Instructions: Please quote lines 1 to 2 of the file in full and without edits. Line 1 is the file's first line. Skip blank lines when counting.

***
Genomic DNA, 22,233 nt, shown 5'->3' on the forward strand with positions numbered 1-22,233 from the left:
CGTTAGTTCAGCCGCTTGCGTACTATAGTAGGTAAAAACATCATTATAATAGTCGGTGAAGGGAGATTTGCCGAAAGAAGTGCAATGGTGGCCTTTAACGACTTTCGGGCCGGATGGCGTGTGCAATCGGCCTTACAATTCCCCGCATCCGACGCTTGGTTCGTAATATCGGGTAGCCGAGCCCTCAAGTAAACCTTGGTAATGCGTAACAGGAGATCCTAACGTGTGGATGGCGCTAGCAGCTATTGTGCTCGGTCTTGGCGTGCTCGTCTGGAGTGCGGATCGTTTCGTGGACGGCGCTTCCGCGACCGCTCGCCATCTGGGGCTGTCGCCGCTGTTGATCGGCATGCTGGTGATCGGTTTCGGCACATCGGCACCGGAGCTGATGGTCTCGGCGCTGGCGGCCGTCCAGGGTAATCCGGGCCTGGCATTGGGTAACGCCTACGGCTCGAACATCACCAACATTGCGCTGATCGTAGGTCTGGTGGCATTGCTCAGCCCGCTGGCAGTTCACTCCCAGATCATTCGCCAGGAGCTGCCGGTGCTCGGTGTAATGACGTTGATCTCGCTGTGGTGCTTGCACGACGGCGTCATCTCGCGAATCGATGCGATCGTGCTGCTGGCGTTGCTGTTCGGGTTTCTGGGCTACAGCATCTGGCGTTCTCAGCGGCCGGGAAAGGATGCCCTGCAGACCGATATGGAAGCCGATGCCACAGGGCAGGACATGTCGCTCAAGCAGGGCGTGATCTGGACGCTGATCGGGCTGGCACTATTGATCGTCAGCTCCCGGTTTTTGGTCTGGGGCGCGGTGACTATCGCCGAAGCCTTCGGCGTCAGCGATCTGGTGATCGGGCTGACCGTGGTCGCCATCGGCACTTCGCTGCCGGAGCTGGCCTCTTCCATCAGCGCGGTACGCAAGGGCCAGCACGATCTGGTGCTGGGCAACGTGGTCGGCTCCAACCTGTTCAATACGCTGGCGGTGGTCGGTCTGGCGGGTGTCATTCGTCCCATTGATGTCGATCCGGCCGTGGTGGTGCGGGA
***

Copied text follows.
Genomic DNA, 22,233 nt, shown 5'->3' on the forward strand with positions numbered 1-22,233 from the left:
CGTTAGTTCAGCCGCTTGCGTACTATAGTAGGTAAAAACATCATTATAATAGTCGGTGAAGGGAGATTTGCCGAAAGAAGTGCAATGGTGGCCTTTAACGACTTTCGGGCCGGATGGCGTGTGCAATCGGCCTTACAATTCCCCGCATCCGACGCTTGGTTCGTAATATCGGGTAGCCGAGCCCTCAAGTAAACCTTGGTAATGCGTAACAGGAGATCCTAACGTGTGGATGGCGCTAGCAGCTATTGTGCTCGGTCTTGGCGTGCTCGTCTGGAGTGCGGATCGTTTCGTGGACGGCGCTTCCGCGACCGCTCGCCATCTGGGGCTGTCGCCGCTGTTGATCGGCATGCTGGTGATCGGTTTCGGCACATCGGCACCGGAGCTGATGGTCTCGGCGCTGGCGGCCGTCCAGGGTAATCCGGGCCTGGCATTGGGTAACGCCTACGGCTCGAACATCACCAACATTGCGCTGATCGTAGGTCTGGTGGCATTGCTCAGCCCGCTGGCAGTTCACTCCCAGATCATTCGCCAGGAGCTGCCGGTGCTCGGTGTAATGACGTTGATCTCGCTGTGGTGCTTGCACGACGGCGTCATCTCGCGAATCGATGCGATCGTGCTGCTGGCGTTGCTGTTCGGGTTTCTGGGCTACAGCATCTGGCGTTCTCAGCGGCCGGGAAAGGATGCCCTGCAGACCGATATGGAAGCCGATGCCACAGGGCAGGACATGTCGCTCAAGCAGGGCGTGATCTGGACGCTGATCGGGCTGGCACTATTGATCGTCAGCTCCCGGTTTTTGGTCTGGGGCGCGGTGACTATCGCCGAAGCCTTCGGCGTCAGCGATCTGGTGATCGGGCTGACCGTGGTCGCCATCGGCACTTCGCTGCCGGAGCTGGCCTCTTCCATCAGCGCGGTACGCAAGGGCCAGCACGATCTGGTGCTGGGCAACGTGGTCGGCTCCAACCTGTTCAATACGCTGGCGGTGGTCGGTCTGGCGGGTGTCATTCGTCCCATTGATGTCGATCCGGCCGTGGTGGTGCGGGA